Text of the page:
Classroom management experts affiliated with the Esteves School of Education at The Sage Colleges will lead two free professional development sessions at Sage’s second annual Education Night.

“Education Night: Teaching in Today’s Schools” will be held on Tuesday, Feb. 5, 2019, 6-8 p.m., in Bush Memorial Center at Russell Sage College, 65 1st Street, Troy, NY 12180. This is a CTLE event for currently licensed educators.

Register for “Education Night: Teaching in Today’s Schools”

Laurae Coburn, Ph.D., will present “Creating and Sustaining a Mindful Classroom” and Kelly Brock will present “Reactive Strategies for Dysregulation in the Classroom.”

Read a Q & A with Coburn and Brock

Laurae Coburn, Ph.D.

Laurae Coburn

Coburn is a licensed clinical mental health counselor, a licensed alcohol and drug abuse counselor and a registered yoga teacher. She is director of program leadership at VPI South residential treatment center for girls in Bennington, Vermont, and teaches mindfulness in the Professional School Counseling Program at Sage.

Kelly BrockBrock is a board certified behavior analyst, New York State-licensed behavior analyst, New York State-certified teacher and a certified clinical trauma professional. She has taught in public schools and is now a full-time instructor at The Sage Colleges’ Esteves School of Education and a behavioral and educational consultant for school districts.

“Last year, we had a great turnout for the first Education Night,” said Brock. “I hope this year we can follow that momentum and those who attend leave with meaningful strategies they can implement within their classrooms.”

Keep reading for a Q and A with Coburn and Brock about what teachers can expect from this year’s event.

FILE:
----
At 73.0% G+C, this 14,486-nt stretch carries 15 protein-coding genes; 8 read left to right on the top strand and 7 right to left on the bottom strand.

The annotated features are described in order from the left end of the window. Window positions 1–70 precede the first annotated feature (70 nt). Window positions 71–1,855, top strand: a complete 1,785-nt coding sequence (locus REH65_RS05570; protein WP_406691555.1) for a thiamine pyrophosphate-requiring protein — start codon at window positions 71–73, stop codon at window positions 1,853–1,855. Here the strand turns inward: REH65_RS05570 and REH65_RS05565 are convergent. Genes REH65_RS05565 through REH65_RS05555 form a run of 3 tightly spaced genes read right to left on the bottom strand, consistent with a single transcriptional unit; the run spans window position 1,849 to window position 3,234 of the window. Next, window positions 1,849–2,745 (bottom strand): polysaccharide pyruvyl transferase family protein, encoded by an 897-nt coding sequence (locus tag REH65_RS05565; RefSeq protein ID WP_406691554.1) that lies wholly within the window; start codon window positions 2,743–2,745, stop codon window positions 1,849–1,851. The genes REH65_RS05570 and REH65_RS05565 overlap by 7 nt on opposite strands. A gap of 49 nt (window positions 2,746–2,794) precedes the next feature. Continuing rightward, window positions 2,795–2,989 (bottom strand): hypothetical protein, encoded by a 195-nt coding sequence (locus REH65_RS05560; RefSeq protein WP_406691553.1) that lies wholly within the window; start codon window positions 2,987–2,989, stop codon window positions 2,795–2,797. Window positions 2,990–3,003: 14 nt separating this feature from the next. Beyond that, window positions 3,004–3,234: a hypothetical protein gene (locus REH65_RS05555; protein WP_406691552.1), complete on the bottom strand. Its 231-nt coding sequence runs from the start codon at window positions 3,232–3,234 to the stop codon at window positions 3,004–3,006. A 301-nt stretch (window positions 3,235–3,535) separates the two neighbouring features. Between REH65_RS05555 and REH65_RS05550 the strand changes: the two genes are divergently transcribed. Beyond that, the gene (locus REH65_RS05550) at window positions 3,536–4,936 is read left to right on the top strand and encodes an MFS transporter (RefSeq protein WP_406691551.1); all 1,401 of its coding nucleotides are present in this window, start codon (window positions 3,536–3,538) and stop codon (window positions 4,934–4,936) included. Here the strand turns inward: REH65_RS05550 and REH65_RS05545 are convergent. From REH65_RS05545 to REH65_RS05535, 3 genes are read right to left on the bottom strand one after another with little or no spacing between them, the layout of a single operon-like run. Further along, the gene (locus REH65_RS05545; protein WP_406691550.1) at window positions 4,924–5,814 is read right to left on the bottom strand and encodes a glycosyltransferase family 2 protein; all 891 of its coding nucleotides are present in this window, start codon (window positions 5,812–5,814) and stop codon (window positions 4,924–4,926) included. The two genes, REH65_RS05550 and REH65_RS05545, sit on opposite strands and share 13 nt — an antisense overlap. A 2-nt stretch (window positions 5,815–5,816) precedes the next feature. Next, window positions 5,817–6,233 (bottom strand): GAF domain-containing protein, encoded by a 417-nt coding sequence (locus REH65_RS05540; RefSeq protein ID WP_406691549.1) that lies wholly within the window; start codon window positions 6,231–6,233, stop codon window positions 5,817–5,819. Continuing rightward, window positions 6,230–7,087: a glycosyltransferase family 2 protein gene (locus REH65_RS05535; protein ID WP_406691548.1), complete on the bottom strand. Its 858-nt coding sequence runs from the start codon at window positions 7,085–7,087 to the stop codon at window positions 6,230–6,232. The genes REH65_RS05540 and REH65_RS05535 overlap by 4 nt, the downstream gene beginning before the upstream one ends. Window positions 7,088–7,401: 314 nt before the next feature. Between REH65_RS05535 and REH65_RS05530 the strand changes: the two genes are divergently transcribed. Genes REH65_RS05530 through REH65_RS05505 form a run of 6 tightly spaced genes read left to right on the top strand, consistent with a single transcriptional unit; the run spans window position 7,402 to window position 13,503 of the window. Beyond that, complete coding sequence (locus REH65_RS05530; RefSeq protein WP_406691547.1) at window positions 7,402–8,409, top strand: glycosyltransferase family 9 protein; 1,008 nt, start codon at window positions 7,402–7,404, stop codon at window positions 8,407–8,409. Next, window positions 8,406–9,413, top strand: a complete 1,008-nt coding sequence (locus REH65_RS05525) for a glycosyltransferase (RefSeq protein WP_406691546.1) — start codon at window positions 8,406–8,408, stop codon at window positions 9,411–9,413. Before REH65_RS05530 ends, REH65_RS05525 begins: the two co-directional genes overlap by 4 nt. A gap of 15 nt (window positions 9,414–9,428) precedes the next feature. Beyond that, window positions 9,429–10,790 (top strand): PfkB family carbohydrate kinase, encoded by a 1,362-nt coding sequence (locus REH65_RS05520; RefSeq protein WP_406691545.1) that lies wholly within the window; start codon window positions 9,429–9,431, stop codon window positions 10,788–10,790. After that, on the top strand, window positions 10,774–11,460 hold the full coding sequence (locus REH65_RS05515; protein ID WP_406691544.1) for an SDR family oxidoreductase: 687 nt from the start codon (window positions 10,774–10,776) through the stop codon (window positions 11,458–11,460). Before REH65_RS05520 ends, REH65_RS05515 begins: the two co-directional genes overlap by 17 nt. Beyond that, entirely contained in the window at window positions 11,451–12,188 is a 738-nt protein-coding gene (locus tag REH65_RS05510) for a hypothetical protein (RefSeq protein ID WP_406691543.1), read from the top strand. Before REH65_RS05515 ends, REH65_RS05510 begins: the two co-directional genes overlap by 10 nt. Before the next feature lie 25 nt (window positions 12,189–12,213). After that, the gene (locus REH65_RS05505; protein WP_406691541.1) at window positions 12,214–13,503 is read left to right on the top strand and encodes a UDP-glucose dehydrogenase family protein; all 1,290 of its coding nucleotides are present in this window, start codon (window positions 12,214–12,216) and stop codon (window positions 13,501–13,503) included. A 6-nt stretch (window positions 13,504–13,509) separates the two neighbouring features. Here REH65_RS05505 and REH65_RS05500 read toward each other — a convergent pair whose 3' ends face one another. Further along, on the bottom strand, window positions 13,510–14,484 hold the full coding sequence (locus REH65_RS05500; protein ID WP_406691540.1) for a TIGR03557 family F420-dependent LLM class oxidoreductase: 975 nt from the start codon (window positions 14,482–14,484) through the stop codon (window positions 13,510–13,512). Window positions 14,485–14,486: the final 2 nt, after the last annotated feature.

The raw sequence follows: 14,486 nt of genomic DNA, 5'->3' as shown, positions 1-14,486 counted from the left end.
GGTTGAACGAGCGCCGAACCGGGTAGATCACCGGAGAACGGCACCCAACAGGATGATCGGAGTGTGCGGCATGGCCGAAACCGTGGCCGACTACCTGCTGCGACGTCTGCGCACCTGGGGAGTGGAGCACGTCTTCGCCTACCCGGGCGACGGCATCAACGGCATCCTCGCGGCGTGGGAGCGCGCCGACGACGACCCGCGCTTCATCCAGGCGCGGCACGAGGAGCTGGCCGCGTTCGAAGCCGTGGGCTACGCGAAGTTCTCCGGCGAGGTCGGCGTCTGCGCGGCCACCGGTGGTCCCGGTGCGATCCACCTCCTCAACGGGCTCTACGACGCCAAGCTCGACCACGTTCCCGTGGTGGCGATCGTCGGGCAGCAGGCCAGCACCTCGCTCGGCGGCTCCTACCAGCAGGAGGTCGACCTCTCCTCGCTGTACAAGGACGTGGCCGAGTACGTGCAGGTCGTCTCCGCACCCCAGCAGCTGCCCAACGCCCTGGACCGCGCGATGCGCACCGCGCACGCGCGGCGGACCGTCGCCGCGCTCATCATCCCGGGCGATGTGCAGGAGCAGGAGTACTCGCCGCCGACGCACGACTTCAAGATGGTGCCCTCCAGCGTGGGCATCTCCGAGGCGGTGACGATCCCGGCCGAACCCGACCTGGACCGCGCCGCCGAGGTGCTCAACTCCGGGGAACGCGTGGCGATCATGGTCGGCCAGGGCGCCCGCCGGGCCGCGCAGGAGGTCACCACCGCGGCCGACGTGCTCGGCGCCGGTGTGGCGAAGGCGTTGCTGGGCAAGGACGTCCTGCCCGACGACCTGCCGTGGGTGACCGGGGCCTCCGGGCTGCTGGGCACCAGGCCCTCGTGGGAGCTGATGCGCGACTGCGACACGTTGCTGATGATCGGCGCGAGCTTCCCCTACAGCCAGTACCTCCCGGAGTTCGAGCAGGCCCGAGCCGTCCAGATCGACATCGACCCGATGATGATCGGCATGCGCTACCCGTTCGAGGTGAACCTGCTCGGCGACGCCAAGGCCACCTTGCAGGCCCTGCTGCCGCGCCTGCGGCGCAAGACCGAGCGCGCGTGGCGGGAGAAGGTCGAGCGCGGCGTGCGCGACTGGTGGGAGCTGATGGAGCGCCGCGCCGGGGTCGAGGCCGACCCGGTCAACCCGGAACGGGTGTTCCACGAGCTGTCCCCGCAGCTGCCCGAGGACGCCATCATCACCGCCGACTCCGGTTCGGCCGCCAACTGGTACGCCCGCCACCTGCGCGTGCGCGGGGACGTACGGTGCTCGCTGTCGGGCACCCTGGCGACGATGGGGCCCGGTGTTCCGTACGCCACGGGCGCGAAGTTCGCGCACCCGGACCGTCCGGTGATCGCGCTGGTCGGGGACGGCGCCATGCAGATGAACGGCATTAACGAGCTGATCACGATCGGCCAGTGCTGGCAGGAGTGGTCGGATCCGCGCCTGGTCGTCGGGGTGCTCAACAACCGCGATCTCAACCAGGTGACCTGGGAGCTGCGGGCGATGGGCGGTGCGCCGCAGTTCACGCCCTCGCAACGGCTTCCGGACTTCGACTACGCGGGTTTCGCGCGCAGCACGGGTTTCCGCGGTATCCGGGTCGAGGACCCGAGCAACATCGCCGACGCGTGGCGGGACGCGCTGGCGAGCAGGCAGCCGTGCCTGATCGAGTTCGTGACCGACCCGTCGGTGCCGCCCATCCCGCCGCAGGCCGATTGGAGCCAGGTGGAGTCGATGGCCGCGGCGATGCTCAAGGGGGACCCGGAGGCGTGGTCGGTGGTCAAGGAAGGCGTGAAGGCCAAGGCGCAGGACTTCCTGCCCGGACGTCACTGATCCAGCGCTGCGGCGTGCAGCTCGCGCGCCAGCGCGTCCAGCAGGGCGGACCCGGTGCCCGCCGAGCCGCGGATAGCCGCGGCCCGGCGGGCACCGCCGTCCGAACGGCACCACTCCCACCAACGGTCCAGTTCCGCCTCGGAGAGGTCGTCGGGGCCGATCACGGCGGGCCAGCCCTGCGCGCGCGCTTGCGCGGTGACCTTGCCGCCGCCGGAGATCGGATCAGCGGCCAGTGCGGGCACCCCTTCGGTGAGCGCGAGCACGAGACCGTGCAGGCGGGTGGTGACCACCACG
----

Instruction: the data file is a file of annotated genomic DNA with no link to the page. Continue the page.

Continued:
What will be some takeaways from your presentation for people who attend Education Night?

Laurae Coburn: I will lead a mindfulness exercise, and my hope is that people who attend Education Night will realize they can incorporate mindfulness into their own lives and their school environment. It doesn’t cost anything and there are simple ways to do it. It should be sustainable but it doesn’t have to be this “big initiative.” It could be a deep breath at the morning bell or an end of day gratitude practice. I hope the people who attend will feel empowered to start or continue a mindfulness practice that they bring to kids in their classrooms.

Kelly Brock: Attendees will leave with a toolbox full of strategies to work with disruptive behaviors such as students frequently getting out of their seats or fidgeting, through more escalating behaviors, such as yelling or non-compliance. I also like to focus on the importance of individuals learning to identify their own feelings and building their self-regulation skills. A question I often get is, “What do I do in that moment?” My goal is to help educators and future educators understand that all behaviors are a form of communication and our reactions affects students and their behaviors.

Please tell me some success stories your Sage education students have shared after incorporating some of your strategies.

Laurae Coburn: When my graduate students have included techniques during their internship, I hear feedback about how they’ve created a Peace Corner and are surprised at how easily kids take to it. Another option is a mind jar, like a snow globe, that helps kids visualize their mind as it settles in stillness. I hear lots of feedback about that.

I also see how my graduate students benefit personally. I assign a daily 10-15 minute mindfulness practice in my Integrating Mindfulness class. I hand out a mindfulness awareness scale at the first class, and without a doubt the mean score improves across the board by the last class. It’s a course evaluation piece for me but a personal thing for them.